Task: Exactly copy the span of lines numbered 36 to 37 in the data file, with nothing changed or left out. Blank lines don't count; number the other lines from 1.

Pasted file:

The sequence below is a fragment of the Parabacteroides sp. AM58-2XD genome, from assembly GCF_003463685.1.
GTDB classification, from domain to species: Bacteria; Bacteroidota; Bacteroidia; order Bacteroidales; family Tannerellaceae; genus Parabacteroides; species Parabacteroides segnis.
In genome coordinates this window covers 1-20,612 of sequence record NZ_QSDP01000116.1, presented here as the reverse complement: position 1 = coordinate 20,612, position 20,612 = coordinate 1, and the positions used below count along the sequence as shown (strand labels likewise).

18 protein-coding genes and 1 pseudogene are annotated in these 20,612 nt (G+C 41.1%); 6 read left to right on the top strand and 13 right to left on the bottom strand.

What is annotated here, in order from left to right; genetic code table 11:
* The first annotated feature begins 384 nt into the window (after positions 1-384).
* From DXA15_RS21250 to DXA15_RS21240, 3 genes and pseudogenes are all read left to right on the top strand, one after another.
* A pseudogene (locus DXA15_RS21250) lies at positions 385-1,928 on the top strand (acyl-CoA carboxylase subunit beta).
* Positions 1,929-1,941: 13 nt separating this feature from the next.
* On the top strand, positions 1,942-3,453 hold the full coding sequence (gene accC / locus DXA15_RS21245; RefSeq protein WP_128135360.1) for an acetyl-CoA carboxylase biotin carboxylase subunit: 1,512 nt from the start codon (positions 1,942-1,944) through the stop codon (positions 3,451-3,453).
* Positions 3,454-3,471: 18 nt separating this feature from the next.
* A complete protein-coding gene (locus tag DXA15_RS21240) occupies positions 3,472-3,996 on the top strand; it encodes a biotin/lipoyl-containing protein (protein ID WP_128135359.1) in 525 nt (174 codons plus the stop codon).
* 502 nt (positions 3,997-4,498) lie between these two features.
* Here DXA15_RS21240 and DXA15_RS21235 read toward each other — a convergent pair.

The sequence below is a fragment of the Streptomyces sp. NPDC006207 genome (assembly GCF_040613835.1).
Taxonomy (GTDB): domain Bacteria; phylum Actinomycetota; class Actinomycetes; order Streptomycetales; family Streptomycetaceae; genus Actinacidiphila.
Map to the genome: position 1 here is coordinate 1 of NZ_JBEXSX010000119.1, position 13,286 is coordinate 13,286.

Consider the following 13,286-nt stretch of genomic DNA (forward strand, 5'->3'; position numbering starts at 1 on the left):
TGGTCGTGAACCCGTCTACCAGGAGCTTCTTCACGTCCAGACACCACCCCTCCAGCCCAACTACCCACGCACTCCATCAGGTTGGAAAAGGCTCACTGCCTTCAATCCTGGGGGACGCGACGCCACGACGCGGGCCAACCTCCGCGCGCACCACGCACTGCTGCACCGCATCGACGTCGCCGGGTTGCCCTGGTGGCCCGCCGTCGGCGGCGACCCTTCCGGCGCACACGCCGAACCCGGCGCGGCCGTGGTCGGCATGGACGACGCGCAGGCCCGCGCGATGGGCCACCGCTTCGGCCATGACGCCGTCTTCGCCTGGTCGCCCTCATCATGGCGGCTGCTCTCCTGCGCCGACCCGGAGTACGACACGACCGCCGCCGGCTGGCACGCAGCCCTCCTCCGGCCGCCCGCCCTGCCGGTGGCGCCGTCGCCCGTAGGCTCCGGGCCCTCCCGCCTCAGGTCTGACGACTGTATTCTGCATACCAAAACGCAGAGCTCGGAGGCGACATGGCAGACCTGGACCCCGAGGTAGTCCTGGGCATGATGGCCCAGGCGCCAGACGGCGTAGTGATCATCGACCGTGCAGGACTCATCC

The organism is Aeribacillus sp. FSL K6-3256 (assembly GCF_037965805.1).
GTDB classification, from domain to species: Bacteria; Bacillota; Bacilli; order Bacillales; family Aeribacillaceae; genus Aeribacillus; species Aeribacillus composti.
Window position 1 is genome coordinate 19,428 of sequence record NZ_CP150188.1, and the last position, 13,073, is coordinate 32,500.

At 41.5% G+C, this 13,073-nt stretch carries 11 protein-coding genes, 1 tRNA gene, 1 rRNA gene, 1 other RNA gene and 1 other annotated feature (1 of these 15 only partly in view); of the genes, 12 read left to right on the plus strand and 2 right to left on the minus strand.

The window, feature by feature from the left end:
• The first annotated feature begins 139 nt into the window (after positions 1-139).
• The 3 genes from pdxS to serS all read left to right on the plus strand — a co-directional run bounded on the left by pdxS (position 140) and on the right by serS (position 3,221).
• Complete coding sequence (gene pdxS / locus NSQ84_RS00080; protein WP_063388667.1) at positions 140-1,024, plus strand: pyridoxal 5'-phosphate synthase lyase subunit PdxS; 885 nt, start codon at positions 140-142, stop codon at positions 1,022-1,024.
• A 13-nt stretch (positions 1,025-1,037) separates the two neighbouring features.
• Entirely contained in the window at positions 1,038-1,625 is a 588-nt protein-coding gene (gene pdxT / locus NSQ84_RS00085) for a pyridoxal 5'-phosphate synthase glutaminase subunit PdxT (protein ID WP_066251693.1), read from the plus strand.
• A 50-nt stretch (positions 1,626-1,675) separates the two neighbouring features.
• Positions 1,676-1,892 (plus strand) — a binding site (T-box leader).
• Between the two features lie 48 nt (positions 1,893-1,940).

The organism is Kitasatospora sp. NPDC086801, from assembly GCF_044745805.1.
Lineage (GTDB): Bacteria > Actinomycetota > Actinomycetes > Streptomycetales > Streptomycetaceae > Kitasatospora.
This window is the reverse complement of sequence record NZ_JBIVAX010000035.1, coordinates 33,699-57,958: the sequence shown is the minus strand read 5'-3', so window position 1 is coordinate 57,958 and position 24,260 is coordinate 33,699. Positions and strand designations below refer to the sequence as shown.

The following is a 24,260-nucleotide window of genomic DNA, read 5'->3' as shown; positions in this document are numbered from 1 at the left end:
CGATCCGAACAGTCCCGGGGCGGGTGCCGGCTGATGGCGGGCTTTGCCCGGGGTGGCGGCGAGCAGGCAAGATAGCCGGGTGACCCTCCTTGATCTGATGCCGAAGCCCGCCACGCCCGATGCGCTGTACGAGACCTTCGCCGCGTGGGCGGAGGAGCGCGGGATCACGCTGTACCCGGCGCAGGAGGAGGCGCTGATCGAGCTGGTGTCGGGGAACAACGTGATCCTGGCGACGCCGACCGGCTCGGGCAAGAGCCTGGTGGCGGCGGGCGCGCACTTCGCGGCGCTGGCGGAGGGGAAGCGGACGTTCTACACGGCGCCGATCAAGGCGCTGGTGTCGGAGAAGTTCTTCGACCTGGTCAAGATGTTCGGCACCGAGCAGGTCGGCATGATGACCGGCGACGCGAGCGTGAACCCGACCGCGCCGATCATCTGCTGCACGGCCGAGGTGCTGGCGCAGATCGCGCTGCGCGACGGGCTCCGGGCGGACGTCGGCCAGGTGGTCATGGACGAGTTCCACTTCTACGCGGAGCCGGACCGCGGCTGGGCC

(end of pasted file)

The following is a 24,260-nucleotide window of genomic DNA, read 5'->3' as shown; positions in this document are numbered from 1 at the left end:
CGATCCGAACAGTCCCGGGGCGGGTGCCGGCTGATGGCGGGCTTTGCCCGGGGTGGCGGCGAGCAGGCAAGATAGCCGGGTGACCCTCCTTGATCTGATGCCGAAGCCCGCCACGCCCGATGCGCTGTACGAGACCTTCGCCGCGTGGGCGGAGGAGCGCGGGATCACGCTGTACCCGGCGCAGGAGGAGGCGCTGATCGAGCTGGTGTCGGGGAACAACGTGATCCTGGCGACGCCGACCGGCTCGGGCAAGAGCCTGGTGGCGGCGGGCGCGCACTTCGCGGCGCTGGCGGAGGGGAAGCGGACGTTCTACACGGCGCCGATCAAGGCGCTGGTGTCGGAGAAGTTCTTCGACCTGGTCAAGATGTTCGGCACCGAGCAGGTCGGCATGATGACCGGCGACGCGAGCGTGAACCCGACCGCGCCGATCATCTGCTGCACGGCCGAGGTGCTGGCGCAGATCGCGCTGCGCGACGGGCTCCGGGCGGACGTCGGCCAGGTGGTCATGGACGAGTTCCACTTCTACGCGGAGCCGGACCGCGGCTGGGCC